The ship was carrying one boat on deck - completely rigged and ready to sail away once it is offloaded in warmer waters. Lagua is an Italian catamaran motorsailor en route from the Med to the Carib for the season.


Tuesday, January 26, 2016

British Merlin - safe in port

The fully loaded BP Tanker British Merlin (Isle of Man flag) finally arrived in Halifax in the wee hours of this morning. It had reported a turbo charger malfunction and was taken in tow by the big tug/supplier Maersk Cutter, during a voyage from Whiffen Head, NL to Philadelphia with crude oil. The tow was slowed by weather for several days, and even today its towed speed was barely over 4 knots.

One of twelve ships in BP's "Bird" class, it is an AFRAmax ship (nothing to do with Africa) designed for efficient delivery of cargo to most of the world's ports. At 63,661 grt, 114,761 dwt with double hull and special ice bow, it measures 251.5m overall, 43.8m breadth and 15m depth.

All twelve BP birds were built by Samsung Heavy Industries Co Ltd, Koje, South Korea and are
powered by a 7 cylinder B+W engine, built under license by Hyundai Heavy Industries, Ulsan, generating 21,509 bhp and giving a speed of 15.7 knots, when all is well.

At one time most Aframax ships were also Panamax, but the limiting breadth of 32.31m was too restrictive and most recent Aframaxes are wider. They will be able to transit the new Panama Canal however.

Irving Oil has just applied to use the sister ship British Cygnet for two trips from Whiffen Head to Canaport in February. The ship will be carrying 675,000 bbl of Hibernia crude per trip.

Most sources state that British Merlin was completed in July 2003 and was in service soon after. For some reason BP's own website states that the ship was delivered March 2, 2005.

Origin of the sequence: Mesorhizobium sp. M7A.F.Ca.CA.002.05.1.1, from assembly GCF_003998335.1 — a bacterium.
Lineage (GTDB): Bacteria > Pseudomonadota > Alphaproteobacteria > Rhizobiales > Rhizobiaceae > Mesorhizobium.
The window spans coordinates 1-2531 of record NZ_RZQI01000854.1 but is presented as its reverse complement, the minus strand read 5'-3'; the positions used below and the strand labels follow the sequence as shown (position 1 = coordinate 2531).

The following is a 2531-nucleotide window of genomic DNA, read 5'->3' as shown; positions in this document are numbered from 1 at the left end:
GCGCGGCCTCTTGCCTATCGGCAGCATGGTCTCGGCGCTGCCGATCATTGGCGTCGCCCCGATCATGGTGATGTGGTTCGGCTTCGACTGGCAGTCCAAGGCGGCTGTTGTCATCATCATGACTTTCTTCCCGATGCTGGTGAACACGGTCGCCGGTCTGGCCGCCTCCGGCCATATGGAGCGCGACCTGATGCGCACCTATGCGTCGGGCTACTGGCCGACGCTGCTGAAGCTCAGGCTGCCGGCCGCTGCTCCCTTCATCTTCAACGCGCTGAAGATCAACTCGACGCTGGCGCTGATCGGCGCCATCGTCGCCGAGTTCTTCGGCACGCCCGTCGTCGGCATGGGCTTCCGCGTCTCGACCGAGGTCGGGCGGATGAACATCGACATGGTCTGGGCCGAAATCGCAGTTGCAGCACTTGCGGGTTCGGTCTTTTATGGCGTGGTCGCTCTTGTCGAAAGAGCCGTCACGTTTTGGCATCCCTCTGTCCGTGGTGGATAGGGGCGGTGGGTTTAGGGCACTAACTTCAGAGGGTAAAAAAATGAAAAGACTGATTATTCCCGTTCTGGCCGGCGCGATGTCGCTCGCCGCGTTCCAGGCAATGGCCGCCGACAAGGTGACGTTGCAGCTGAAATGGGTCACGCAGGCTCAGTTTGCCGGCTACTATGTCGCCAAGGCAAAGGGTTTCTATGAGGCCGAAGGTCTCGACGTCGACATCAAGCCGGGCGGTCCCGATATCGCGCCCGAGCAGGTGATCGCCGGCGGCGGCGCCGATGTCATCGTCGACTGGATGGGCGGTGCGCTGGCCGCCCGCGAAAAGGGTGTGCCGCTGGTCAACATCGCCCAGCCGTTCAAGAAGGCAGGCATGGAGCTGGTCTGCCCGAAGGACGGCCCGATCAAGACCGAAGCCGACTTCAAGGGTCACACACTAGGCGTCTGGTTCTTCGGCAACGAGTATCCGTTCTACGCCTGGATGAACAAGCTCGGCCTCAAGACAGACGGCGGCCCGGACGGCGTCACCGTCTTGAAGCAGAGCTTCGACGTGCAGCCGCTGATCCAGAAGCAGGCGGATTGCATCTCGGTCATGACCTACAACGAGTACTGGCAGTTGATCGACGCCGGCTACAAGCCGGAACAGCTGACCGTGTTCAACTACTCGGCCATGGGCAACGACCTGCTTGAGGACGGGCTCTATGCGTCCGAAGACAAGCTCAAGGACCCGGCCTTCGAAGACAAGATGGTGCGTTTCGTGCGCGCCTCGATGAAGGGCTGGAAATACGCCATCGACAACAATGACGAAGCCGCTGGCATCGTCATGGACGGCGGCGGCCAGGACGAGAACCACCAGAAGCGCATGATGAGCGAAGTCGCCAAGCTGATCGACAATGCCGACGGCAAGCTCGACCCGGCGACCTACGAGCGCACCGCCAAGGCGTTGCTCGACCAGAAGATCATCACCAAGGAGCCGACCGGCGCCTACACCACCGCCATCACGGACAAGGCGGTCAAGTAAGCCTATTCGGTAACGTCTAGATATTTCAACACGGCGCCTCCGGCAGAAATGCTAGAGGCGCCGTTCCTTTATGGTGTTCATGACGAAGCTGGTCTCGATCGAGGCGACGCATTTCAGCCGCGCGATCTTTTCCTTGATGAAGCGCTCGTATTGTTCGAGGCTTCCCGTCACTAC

See BP's website here and click on Our Fleet, then look for Bird class.

Harbour regulations require that a ship at anchor, without use of its main engine, must have a tug alongside at all times. Svitzer Nerthus was given the job, and it tied on the ship's port bow in this photo, but later moved to starboard midships.


Sunday, January 24, 2016

Coast Guard Type 1100 upgades on the way

CCGS Sir William Alexander is one of six Type 1100 ships in the CCG fleet. It was built by Marine Industries Ltd in Sorel, QC in 1987.

 Two federal ministers descended on St.John's Friday January 22 to announce the latest expenditures in the $360mn Coast Guard upgrade program. The new minister of Public Services and Procurement and the new minister of Fisheries, Oceans, and the Coast Guard revealed the nature of the work aboard CCGS Ann Harvey.

Wartsila Canada has been awarded a $6.2 mn contract for design and supply of new propulsion control systems for CCGS Sir William Alexander and CCGS Ann Harvey. The systems will improve vessel operation and reduce maintenance. (Specifics were very thin. No mention is made if they will be more fuel efficient, or produce less SOx and NOx, so I guess not.)
Completion of the supply portion is due in two years (I am assuming it also includes installation.)

The contract has an option to extend the work to include all the other Type 1100s for another $12.7mn.
That would see CCGS Edward Cornwallis, Martha L. Black, George R. Pearkes and Sir Wilfrid Laurier all brought up to the same standard.

Both the Sir William Alexander and Ann Harvey are type 1100 light icebreaker / navaids ships that also multi-task in SAR and patrol duties.
The ships have diesel electric propulsion systems, consisting of three Alco / Bombardier diesel engines, three generators and two electric motors driving twin screws.

Different ships in the class have slightly different overall propulsive power according to Lloyd's Register:
George R. Pearkes, Martha L. Black and  Sir William Alexander have 2,991 bhp main engines and 3,550 shp electric motors for a total power of 8,937 hp.
Ann Harvey and Edward Cornwallis have 3,500 bhp main engines, 3,549 shp electric motors for a total power of   10,500 hp.
Sir Wilfrid Laurier has 3,500 bhp main engines, 3,549 shp motors and a total power of 10,650 hp.

The ships also vary in appearance. The two Halifax based ships, Edward Cornwallis and Sir William Alexander have one less deck in the superstructure below the bridge, and the latter ship is fitted with a crane instead of the traditional goal post mast and derrick.

CCGS Edward Cornwallis has a goal post mast and derrick for buoy handling.